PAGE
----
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14

 

In lust, there is excitement; but in love, there is tranquility.

 

Love is equally different from greed. Greed is possessiveness in all its gross and subtle forms. It seeks to appropriate gross things and persons, as well as the abstract and intangible things like fame and power. In love, the annexation of the other person to your individual life is out of the question; and there is a free and creative outpouring that enlivens and replenishes the psychic being of the beloved, independently of any expectations for the self. We have the paradox, that greed, which seeks for the self, the appropriation of another object, does in fact lead to the opposite result of bringing the self under the tutelage of the object; whereas love, which aims at giving away the self to the object, does in fact lead to a spiritual incorporation of the beloved in the very being of the lover. In greed, the self tries to possess the object, but is itself spiritually possessed by the object; in love, the self offers itself to the beloved without any reservations, but in that very act it finds that it has included the beloved in its own being.

 

Infatuation, lust and greed together constitute a spiritual malady which is often rendered more virulent by the aggravating symptoms of anger and jealousy; pure love, in sharp contra-distinction to them, is the bloom of spiritual perfection. Human love is so much tethered by these limiting conditions that the spontaneous appearance of pure love from within becomes impossible. So, when such pure love arises in the aspirant, it is always a gift. Pure love arises in the heart of the aspirant in response to the descent of the Grace from the Master. When pure love is first received as a gift from the Master, it comes to be lodged in the consciousness of the aspirant like the seed in a favorable soil, and in the course of time, the seed develops into a plant and then into the full-grown tree.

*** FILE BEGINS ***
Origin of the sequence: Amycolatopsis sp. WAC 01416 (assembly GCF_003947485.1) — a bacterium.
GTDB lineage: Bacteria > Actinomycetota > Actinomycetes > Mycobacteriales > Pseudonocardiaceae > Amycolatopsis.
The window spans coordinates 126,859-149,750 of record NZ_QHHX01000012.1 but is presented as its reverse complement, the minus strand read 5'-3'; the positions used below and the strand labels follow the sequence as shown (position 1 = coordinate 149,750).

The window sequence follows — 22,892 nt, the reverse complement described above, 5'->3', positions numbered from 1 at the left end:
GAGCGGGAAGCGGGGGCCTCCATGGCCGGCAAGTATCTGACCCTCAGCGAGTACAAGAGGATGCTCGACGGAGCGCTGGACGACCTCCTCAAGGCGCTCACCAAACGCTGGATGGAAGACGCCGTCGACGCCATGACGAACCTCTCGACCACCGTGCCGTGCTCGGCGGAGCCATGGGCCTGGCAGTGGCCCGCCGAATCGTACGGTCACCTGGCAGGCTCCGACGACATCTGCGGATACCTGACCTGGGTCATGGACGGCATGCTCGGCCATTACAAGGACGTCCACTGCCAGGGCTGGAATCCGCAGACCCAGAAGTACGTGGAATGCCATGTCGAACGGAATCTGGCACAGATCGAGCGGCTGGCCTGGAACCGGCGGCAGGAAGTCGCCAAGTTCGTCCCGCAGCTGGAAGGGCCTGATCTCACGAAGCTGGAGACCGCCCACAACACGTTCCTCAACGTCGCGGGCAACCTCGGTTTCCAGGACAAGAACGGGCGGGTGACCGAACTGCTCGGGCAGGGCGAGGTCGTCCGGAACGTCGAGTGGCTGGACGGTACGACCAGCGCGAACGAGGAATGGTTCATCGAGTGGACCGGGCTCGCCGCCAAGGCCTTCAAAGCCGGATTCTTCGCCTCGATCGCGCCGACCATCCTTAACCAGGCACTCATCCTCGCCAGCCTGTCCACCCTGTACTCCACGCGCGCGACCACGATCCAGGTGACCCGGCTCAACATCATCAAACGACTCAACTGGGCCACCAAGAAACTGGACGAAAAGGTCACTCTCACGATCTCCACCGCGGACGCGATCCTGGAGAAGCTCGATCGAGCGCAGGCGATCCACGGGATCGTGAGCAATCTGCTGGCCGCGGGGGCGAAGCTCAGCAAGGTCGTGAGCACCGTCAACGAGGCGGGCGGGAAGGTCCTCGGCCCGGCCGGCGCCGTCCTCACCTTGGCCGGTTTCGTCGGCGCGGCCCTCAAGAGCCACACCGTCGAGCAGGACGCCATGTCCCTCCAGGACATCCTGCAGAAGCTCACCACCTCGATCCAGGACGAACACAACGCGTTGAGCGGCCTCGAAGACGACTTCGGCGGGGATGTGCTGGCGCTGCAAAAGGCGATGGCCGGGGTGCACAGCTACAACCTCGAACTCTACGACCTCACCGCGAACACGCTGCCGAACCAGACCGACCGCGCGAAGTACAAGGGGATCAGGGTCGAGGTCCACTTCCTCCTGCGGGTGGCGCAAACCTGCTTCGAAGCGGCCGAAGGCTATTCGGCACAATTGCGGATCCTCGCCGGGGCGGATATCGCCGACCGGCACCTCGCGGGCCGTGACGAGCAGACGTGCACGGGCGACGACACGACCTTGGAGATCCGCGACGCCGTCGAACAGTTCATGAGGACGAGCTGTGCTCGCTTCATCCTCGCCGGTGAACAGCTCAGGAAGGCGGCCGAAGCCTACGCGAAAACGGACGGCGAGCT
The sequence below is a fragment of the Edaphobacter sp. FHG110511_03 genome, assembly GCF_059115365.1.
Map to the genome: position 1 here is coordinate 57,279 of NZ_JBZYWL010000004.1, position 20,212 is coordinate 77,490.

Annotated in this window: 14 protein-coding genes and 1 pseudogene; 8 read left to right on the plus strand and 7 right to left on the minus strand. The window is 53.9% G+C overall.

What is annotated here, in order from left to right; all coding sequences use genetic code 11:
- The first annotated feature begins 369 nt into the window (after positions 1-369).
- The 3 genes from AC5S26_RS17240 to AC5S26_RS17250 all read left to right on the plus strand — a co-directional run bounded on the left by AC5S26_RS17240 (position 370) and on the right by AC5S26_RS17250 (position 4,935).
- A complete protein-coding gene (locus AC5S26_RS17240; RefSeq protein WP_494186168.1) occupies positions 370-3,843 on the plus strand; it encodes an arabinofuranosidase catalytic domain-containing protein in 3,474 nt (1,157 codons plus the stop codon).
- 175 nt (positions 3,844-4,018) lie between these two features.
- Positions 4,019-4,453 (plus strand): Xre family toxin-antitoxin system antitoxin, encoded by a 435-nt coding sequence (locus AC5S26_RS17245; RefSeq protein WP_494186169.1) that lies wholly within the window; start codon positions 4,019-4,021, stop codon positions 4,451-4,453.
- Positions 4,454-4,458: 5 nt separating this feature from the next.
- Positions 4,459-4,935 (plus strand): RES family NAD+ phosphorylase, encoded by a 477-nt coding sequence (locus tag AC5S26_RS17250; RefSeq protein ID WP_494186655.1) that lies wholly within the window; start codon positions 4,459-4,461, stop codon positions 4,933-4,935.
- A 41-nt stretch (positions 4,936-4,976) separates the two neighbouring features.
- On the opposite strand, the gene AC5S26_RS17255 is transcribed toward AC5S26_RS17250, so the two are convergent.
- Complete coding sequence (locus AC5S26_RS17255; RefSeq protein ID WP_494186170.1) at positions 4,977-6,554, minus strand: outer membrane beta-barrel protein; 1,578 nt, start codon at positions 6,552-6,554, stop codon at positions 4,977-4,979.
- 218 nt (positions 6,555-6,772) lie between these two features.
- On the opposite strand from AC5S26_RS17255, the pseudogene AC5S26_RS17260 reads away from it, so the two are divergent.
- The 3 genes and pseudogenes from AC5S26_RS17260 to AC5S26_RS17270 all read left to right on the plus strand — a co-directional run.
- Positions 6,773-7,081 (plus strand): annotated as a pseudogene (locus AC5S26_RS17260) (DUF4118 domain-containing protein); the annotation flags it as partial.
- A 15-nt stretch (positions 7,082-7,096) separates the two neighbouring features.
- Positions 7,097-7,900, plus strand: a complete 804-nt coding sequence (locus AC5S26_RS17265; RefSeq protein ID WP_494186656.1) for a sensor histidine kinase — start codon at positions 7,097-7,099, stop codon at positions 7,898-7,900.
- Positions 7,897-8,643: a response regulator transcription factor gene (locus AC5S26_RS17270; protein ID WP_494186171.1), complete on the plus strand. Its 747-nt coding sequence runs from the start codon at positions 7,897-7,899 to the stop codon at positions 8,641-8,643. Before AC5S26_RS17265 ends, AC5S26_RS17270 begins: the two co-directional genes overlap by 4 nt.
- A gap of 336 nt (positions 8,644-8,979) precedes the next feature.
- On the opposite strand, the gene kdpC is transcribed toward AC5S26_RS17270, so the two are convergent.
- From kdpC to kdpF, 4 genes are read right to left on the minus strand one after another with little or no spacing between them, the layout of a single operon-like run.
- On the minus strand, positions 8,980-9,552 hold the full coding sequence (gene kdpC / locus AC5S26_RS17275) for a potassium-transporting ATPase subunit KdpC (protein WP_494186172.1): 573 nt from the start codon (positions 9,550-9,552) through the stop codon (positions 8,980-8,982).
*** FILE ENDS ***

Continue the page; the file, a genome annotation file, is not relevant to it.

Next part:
The descent of the Grace of the Master is, however, conditioned by the preliminary spiritual preparation of the aspirant. This preliminary spiritual preparation for Grace is never complete until the aspirant has built into his psychic make-up some divine attributes. When a person avoids backbiting and thinks more of the good points of others than of their had points, and when he can practice supreme tolerance and desires the good of others even at the cost of his own self, the aspirant is ready to receive the Grace of the Master. One of the greatest obstacles which hinders this spiritual preparation of the aspirant is worry; and when, with supreme effort, this obstacle of worry is overcome, a way is paved for the cultivation of the divine

 

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